UNIONS AND CHILDCARE
Expanding Access, Raising Standards - Dec 18, 6 pm - NYC
Quality child care is vitally important to ensuring the wellbeing of children and for promoting gender equality in the workplace and throughout society, but in both the United States and Canada, governments are cutting back services in this already underfunded sector. Labor unions have been among the most vocal opponents to these cutbacks, and they are organizing to increase access and to make sure that child care workers—who are underpaid and undervalued—have good jobs with the resources they need to do them well.
While the political and social contexts around child care in New York City and Toronto have been very different, unions in these two cites today face distinct but related challenges. In Toronto, since the early 1980s, unions representing the city’s daycare workers have joined forces with feminists, child care advocates, and non-profit daycare operators to push for a comprehensive, universally accessible, non-profit, publicly funded child care system. Since the mid-1990s, however, this approach has come up against the “entrepreneurial city,” which has increasingly framed urban social policy in terms of human capital development in a neoliberal project of “global competitiveness.”
In New York City, the welfare reform of 1997 dramatically expanded child care subsidies for low income workers. Unions saw this expansion as an opportunity to bring public child care subsidies to union workers in other low-wage care sectors. Unions have also worked to organize child care workers and build bargaining capacity. In so doing, they have largely acted within the framing of human capital development and non-adversarial partnerships with employers. In both the United States and Canada, child care activists share the challenges posed by a period of austerity and are struggling to defend past gains.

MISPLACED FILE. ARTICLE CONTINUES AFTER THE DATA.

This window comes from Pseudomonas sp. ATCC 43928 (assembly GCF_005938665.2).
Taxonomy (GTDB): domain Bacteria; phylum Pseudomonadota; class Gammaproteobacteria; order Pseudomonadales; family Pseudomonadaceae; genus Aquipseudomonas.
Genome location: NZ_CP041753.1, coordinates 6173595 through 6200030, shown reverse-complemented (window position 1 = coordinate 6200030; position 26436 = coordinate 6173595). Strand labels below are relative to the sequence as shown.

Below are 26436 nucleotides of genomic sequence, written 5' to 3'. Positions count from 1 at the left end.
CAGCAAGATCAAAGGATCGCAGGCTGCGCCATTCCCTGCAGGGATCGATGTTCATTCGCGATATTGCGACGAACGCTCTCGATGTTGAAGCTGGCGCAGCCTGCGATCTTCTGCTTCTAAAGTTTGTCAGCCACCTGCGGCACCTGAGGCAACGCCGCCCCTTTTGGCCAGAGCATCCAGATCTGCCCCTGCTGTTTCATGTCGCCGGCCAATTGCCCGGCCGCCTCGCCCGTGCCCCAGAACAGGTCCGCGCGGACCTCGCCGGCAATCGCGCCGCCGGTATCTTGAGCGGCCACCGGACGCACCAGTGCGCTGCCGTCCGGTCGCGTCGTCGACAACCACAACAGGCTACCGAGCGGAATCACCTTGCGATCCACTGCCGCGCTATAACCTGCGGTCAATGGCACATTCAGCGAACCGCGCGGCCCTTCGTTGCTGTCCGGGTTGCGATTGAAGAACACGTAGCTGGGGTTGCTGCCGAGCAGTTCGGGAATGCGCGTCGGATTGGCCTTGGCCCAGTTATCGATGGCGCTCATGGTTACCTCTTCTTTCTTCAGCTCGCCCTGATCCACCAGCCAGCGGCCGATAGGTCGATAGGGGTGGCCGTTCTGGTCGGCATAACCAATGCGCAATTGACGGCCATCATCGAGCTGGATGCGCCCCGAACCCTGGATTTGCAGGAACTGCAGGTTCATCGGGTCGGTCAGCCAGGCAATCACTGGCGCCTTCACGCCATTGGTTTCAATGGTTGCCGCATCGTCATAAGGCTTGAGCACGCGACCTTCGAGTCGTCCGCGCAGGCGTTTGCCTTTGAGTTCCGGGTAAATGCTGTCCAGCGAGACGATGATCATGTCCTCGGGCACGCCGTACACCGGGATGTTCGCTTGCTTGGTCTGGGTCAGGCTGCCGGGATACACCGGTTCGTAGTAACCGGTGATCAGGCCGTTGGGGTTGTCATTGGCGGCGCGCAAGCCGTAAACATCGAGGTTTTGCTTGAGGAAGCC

Trade unionists and child care advocates have been debating the relative merits of these organizing strategies. In order to advance this conversation, RLS–NYC and the Cornell Worker Institute are co-hosting a public panel discussion at which child care researchers, advocates, and trade union representatives from Canada and the United States will share their perspectives on moving child care policy forward in their respective political contexts.
Simon Black, Researcher Political Science, York University
Martha Friendly, Executive Director, Childcare Resource and Research Unit, Child Care Canada
Jamie Kass, National Child Care Coordinator, Canadian Union of Postal Workers
Deborah King, Chair, New York Union Child Care Coalition
Nancy Kolben, Executive Director, Center for Children’s Initiatives
Susanna Schaller, Lecturer, City College Center for Worker Education
Vicky Smallman, National Director for Women’s & Human Rights, Canadian Labour Congress
G.L. Tyler, Political Director, DC 1707
Mildred Warner, Professor for City and Regional Planning, Cornell University
Representative from United Federation of Teachers – TBA
KC Wagner, Director Workplace Issues and Co-chair Equity at Work, The Worker Institute at Cornell
Unions and Child Care: Expanding Access, Raising Standards
December 18, 2013, 6-9 pm
Cornell University School of Industrial and Labor Relations, NYC
Conference Center, 16 East 34th Street, 6th Floor
This event is free. To RSVP contact Stacy Reynolds, email@example.com or 212-340-2809.
The New York and Brussels offices of the Rosa Luxemburg Stiftung and partners are launching the series of webinars “With Everything Up for Grabs: The Green New Deal(s) the World Needs.” These will work towards the transformative and internationalist response the world needs right now.
CHAPTER 1: Wednesday, 29 April 2020
11:00 AM EDT / 5:00 PM CET / 10 PM ICT
RED-GREEN NEW DEAL(S)
with Walden Bello, Thea Riofrancos, and Grace......
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